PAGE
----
News and Highlights
January 12, 2017
Our state faces water issues that have economic, ecological, and human consequences. To sustain Utah’s water resources, we must be prepared to address a highly complex array of environmental processes and social concerns. Since 2012, the researchers, educators, and resource managers in iUTAH have been working together to understand the water issues that have economic, ecological, and human consequences. Our research is contributing to predicting the effects of natural events and human choices on water systems, creating better understanding of threats and measurements of Utah’s water systems, and informing citizens and policy makers about water and the ways we can sustain it for future generations.
With the help of the iUTAH Leadership Team, we have recently put together a 16-page brochure on “Utah’s Water Future.” The brochure features the efforts and successes of the iUTAH project while outlining “how iUTAH is making a difference” in the state. Features in the piece include the concerns, consequences, and contributions that are being made through your research, training, and educational efforts. While printed copies of the brochure are available for distribution, a digital version is available online in the brochures sections of the website, here.
Creating the piece is just the first step in raising awareness of these efforts. We ask that you review this piece, use it in your presentations, and let us know new ways that it should be used to reach key stakeholders in the state. The knowledge we’re gaining and the tools we’re developing will help water professionals and other decision makers make informed choices and take appropriate action to secure Utah's water future.
January 12, 2017
Utah Valley University and iUTAH researcher McKenzie Skiles was featured in the news. The Salt Lake Tribune recently reported on potential funding threats to NASA’s climate research.
An excerpt from the news story said that Skiles “is worried about her ability to find future funding under Trump's administration. Her current funding doesn't come through NASA, Skiles said, but prior to accepting a position at UVU, she worked as a postdoctoral scholar in NASA's Jet Propulsion Laboratory. ‘NASA is a place I would look to in the future" for funding, she said. "And if that funding is no longer available, that limits the opportunities.’ Funding from NASA is especially important for young scholars.”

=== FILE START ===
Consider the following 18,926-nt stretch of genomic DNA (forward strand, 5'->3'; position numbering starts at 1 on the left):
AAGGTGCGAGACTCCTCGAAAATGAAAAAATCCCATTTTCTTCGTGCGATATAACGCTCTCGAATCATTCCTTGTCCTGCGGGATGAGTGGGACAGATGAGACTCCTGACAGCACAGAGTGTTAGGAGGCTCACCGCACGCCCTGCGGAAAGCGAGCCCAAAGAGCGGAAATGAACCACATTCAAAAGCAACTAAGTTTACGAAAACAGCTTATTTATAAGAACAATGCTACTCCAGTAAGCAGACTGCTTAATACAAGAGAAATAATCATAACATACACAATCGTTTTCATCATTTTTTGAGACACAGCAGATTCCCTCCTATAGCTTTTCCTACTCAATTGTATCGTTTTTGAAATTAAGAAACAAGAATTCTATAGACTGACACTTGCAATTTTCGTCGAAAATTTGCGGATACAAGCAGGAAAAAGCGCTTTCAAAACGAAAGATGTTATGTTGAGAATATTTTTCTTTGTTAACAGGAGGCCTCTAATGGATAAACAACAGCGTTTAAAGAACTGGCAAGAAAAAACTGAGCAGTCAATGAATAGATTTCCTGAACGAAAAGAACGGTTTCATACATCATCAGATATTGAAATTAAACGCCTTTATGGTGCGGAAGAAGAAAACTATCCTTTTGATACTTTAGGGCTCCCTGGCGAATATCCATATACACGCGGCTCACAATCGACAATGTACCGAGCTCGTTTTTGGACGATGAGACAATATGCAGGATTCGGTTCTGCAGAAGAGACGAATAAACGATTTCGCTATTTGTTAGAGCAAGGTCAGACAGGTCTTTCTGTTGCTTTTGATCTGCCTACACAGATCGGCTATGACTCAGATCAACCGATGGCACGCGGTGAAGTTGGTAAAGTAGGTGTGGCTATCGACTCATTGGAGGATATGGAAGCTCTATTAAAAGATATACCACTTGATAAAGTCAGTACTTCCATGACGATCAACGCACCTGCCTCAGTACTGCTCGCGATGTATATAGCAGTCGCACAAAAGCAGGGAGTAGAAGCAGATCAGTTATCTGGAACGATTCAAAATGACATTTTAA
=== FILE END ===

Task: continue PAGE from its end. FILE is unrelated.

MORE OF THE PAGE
Skiles is a recent recipient of an iUTAH 2017 Research Catalyst Grant which will fund her research looking at the constraining physical controls on snow hydrology along the Wasatch Front. The grant brings together collaborators from each of Utah’s research institutions, including Janice Brahney, Utah State University, Greg Carling, Brigham Young University, and Jim Steenburgh, University of Utah.
Press: Salt Lake Tribune
January 10, 2017
iUTAH is offering the iFellows Undergraduate Research Program for the fifth straight year on May 15 - July 28, 2017. The iFellows Program provides an opportunity for undergraduate students to gain first-hand research experience in the labs of iUTAH project scientists. iFellows are placed at either the U of U, USU, or BYU for the summer, and participate in valuable research, mentorship, science training and communication opportunities throughout the program.
We are recruiting undergraduate students from any Utah institution of higher learning. Students from institutions that primarily serve undergraduates and students of diverse cultural backgrounds are especially encouraged to apply. The program recruits students to assist with iUTAH-related research, which cover a wide range of academic disciplines. Applicants from any university major who are interested in research and water-related issues in Utah are welcome to apply.
Visit the iFellows Program page for information and to apply:
• The 2017 Program Application
• Information on the program, which offers a $4,500 stipend
• Recruitment materials (including printable flyers and a brief presentation)
Applications are due on February 10, 2017. Please contact Ellen Eiriksson, iUTAH Education, Outreach and Diversity Coordinator, for more information. We welcome you to share this exciting opportunity with students and faculty in your network.
December 14, 2016
Three Utah State University researchers, Enjie Li, Joanna Endter-Wada, and Shujuan Li, were recognized with the 2016 William R. Boggess Award for their paper detailing water management challenges faces by the world's 28 megacities. The award was presented at the American Water Resources Association (AWRA) Annual Conference, held Nov. 13-17, in Orlando, FL.
An excerpt from a USU press release said that “supplying water is a major challenge for all of the study sites… each city's situation is unique. For example, Beijing and Mumbai struggle to supply sufficient drinking water, while dealing with too much stormwater. Los Angeles and Tokyo have the capability to recycle water to meet drinking water quality standards, but face social opposition to use of this water source.